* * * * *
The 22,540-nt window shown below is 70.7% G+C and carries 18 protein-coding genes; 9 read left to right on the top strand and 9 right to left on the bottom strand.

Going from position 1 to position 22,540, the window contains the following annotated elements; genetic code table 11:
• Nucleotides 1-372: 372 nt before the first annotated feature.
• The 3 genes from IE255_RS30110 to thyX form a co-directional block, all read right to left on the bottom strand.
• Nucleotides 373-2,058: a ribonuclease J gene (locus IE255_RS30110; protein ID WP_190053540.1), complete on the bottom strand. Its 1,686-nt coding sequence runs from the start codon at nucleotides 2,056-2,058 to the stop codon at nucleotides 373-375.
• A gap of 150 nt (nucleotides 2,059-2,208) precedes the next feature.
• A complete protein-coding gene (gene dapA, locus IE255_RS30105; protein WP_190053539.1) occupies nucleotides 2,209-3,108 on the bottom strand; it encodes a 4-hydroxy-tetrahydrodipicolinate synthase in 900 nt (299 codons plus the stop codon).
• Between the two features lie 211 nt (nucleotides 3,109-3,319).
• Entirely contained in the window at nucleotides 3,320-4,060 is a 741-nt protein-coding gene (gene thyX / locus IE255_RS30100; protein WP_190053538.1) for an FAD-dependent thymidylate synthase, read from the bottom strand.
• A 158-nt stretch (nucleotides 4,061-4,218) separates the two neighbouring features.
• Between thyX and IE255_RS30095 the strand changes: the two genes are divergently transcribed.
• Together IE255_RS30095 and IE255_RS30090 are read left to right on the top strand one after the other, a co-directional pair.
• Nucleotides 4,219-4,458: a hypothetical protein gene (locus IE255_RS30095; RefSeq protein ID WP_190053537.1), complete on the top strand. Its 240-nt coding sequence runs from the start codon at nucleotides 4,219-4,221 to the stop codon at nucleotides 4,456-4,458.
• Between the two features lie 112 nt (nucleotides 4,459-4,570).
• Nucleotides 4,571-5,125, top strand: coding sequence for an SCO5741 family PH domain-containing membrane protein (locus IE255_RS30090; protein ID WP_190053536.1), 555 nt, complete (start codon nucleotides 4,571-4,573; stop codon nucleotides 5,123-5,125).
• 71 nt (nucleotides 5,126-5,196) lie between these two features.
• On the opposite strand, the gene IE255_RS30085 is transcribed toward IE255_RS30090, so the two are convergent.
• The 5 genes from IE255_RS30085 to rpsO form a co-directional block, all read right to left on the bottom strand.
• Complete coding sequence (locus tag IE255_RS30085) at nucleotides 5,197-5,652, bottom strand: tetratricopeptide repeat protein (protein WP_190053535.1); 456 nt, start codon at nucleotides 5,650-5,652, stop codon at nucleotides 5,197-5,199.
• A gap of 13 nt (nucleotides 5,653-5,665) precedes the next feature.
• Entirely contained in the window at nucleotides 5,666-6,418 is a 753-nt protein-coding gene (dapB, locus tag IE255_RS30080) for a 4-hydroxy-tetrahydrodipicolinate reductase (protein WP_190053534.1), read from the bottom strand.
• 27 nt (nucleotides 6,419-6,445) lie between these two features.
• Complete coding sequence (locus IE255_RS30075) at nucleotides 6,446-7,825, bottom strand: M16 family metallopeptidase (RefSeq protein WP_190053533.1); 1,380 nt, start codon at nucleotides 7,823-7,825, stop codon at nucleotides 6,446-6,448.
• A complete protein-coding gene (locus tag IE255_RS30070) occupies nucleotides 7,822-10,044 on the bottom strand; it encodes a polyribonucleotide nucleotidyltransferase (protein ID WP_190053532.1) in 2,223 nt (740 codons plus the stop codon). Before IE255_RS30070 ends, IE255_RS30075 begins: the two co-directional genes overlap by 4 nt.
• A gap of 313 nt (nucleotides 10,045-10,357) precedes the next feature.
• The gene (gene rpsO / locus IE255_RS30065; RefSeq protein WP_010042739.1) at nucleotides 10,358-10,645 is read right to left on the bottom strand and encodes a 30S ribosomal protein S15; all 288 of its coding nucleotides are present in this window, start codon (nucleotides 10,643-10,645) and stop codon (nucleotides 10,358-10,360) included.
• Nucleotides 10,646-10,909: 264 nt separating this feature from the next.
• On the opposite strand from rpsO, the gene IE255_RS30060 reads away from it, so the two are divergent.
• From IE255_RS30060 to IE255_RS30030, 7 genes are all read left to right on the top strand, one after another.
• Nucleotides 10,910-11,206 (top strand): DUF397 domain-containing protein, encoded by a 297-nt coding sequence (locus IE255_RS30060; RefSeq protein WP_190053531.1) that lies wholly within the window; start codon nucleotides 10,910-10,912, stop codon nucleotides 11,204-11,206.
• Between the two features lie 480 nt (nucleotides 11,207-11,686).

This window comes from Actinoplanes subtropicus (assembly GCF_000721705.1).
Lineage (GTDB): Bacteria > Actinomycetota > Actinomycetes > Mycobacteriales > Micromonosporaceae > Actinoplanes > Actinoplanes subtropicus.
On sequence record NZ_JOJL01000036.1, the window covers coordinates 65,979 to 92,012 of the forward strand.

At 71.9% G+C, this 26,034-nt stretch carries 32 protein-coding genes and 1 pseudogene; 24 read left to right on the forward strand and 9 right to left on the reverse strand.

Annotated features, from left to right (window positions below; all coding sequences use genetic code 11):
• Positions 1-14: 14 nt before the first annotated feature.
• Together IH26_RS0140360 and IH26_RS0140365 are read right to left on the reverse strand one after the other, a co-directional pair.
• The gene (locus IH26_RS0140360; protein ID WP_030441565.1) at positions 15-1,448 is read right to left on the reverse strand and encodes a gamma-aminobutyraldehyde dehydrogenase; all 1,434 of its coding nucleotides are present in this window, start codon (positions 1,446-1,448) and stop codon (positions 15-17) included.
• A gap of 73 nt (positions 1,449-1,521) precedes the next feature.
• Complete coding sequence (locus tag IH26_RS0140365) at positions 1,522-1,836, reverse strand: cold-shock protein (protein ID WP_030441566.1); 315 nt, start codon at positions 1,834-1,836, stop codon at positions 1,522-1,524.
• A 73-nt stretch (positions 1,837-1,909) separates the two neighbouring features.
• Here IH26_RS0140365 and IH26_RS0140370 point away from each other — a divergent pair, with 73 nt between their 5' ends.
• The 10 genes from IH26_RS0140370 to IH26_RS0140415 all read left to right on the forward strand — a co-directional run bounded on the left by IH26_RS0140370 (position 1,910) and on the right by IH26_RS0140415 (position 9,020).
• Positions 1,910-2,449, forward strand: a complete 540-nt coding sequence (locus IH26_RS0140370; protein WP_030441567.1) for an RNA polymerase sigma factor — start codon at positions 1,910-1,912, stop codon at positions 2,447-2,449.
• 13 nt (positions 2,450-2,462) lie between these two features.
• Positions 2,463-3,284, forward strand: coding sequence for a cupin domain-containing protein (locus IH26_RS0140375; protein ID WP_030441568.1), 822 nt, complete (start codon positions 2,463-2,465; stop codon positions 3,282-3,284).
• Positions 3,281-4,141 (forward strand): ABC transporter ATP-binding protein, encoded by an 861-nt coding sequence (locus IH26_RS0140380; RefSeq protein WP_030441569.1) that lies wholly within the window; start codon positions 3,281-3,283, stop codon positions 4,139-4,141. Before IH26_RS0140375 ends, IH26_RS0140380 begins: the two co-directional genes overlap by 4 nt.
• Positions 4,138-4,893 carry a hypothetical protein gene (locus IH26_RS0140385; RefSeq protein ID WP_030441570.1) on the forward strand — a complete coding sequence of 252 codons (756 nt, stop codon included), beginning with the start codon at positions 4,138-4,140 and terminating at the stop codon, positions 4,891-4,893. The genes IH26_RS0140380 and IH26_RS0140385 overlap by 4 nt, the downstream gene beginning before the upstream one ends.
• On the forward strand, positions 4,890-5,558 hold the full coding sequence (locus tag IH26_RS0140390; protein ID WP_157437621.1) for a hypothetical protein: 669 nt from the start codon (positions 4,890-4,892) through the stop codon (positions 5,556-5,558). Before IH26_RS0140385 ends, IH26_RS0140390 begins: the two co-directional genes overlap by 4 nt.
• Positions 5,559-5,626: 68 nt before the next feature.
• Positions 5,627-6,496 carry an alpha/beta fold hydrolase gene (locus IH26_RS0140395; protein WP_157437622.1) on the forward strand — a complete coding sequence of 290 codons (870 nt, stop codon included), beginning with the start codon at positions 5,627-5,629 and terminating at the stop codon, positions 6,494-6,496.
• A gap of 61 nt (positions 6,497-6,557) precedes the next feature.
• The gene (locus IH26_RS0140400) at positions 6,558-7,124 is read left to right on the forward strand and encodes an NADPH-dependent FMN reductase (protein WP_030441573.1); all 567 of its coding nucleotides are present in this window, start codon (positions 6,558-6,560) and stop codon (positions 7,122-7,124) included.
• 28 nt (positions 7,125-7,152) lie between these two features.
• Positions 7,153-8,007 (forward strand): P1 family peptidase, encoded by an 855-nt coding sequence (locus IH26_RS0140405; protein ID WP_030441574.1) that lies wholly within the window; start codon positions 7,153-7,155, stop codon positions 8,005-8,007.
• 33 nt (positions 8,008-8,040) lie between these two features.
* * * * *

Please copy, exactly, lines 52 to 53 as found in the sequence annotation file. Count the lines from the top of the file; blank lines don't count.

• Positions 5,627-6,496 carry an alpha/beta fold hydrolase gene (locus IH26_RS0140395; protein WP_157437622.1) on the forward strand — a complete coding sequence of 290 codons (870 nt, stop codon included), beginning with the start codon at positions 5,627-5,629 and terminating at the stop codon, positions 6,494-6,496.
• A gap of 61 nt (positions 6,497-6,557) precedes the next feature.